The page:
Search Results for: Ngram

“Scrounge”

“Scrounge” is the virtual twin of the last word I wrote about, “wangle.” Both mean roughly the same thing, emerged in Britain as World War I slang, and after a few decades got adopted in America. The OED definition for … Continue reading

“Wangle”

To recap: a couple of posts ago, I mentioned a listicle of supposed Britishisms that included eleven words or expressions I would not have though of as such: “the bee’s knees,” “(go on a) bender,” “dim” (as opposed to clever), … Continue reading

“Rubbish” (verb)

The ever-observant Jan Freeman sends along a quote from (Syracuse-born) Daniel Dezner in a Washington Post essay: “When [people associated with the Foundation for the Defense of Democracy] try to rubbish everyone else’s expertise, however, they only highlight their own … Continue reading

“Full of Beans”

A couple of posts back, I mentioned a published list of Britishisms that included eleven “words and expressions that have been common in America for as long as I can remember, and which I wouldn’t have necessarily thought of as … Continue reading

“Smarmy,” I

A friend sent me an article published about a year ago on Business Insider called “88 very British phrases that will confuse anybody who didn’t grow up in the UK.” Not surprisingly, the title is patently untrue. While some of … Continue reading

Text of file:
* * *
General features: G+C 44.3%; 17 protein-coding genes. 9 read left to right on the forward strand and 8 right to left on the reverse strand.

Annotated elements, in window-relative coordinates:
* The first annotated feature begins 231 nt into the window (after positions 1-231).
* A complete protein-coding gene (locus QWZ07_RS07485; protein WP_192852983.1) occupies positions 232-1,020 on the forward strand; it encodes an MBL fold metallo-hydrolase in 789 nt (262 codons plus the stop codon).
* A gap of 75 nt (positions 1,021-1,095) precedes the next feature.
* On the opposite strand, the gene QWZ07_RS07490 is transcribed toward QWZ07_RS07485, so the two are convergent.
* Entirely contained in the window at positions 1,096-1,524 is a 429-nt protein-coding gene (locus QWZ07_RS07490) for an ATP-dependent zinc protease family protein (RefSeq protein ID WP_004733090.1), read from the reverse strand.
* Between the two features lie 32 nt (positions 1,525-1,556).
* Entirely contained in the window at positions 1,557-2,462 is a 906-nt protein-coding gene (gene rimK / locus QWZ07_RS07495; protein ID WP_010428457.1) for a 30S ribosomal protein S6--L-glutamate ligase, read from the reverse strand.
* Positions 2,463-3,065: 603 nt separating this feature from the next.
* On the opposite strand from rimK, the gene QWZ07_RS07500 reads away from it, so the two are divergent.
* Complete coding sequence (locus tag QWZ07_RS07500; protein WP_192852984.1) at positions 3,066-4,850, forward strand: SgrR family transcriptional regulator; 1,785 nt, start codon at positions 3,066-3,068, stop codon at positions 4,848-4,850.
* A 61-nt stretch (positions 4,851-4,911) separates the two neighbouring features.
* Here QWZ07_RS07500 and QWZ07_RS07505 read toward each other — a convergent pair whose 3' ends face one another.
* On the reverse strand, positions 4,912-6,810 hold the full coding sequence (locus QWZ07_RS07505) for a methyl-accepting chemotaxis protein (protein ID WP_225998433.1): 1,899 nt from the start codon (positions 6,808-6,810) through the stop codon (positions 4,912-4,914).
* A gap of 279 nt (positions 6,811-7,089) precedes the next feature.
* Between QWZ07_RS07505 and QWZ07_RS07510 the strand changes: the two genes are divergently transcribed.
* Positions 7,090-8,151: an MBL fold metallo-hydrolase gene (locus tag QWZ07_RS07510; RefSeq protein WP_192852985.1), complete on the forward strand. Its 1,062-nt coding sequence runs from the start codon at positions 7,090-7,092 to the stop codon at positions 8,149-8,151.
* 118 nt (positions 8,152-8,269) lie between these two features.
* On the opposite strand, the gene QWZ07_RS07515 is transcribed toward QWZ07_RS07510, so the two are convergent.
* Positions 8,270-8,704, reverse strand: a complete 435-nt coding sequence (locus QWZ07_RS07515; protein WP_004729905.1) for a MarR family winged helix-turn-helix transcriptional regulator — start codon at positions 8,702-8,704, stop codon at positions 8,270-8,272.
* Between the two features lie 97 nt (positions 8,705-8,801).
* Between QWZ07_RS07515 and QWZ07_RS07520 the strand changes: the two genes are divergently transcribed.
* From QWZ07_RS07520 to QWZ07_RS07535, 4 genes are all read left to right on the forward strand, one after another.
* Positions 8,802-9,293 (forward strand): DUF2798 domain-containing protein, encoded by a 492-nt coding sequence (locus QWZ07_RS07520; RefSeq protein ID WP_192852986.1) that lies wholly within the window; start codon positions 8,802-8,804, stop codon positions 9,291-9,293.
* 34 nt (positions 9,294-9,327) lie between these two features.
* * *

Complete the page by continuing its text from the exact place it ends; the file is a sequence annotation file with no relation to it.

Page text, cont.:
“Go wobbly”

In a commencement address last month, former U.S. Secretary of State Rex Tillerson said, “When we as people, a free people, go wobbly on the truth even on what may seem the most trivial matters, we go wobbly on America.” … Continue reading

“Chattering class/es”

I could have sworn I’ve done a post on this one, but apparently not, so here goes. The OED‘s definition and first three citations: chattering classes  n. (occasionally also in sing. chattering class) freq. derogatory members of the educated metropolitan … Continue reading

“Flummox”

Lynne Murphy’s new book, The Prodigal Tongue, has plenty of blog-fodder, which I’m just starting to make my way through. As with “bestie,” I was surprised when she mentioned “flummox” as a Britishism, but once again, she’s right. For the … Continue reading

“Bits and Bobs”

As noted in the previous post, I was surprised to see Harvard historian Jill Lepore use “bits and bobs” in a New Yorker piece; the phrase seemed just too British to be used by an American. But to paraphrase John … Continue reading

“Put paid” (500th post!)

This is a red-letter post: the 500th one since I started doing Not One-Off Britishisms more than six years ago. The surprising thing is that the NOOBs keep coming. I was alerted to the latest by Andrew Mytelka of the … Continue reading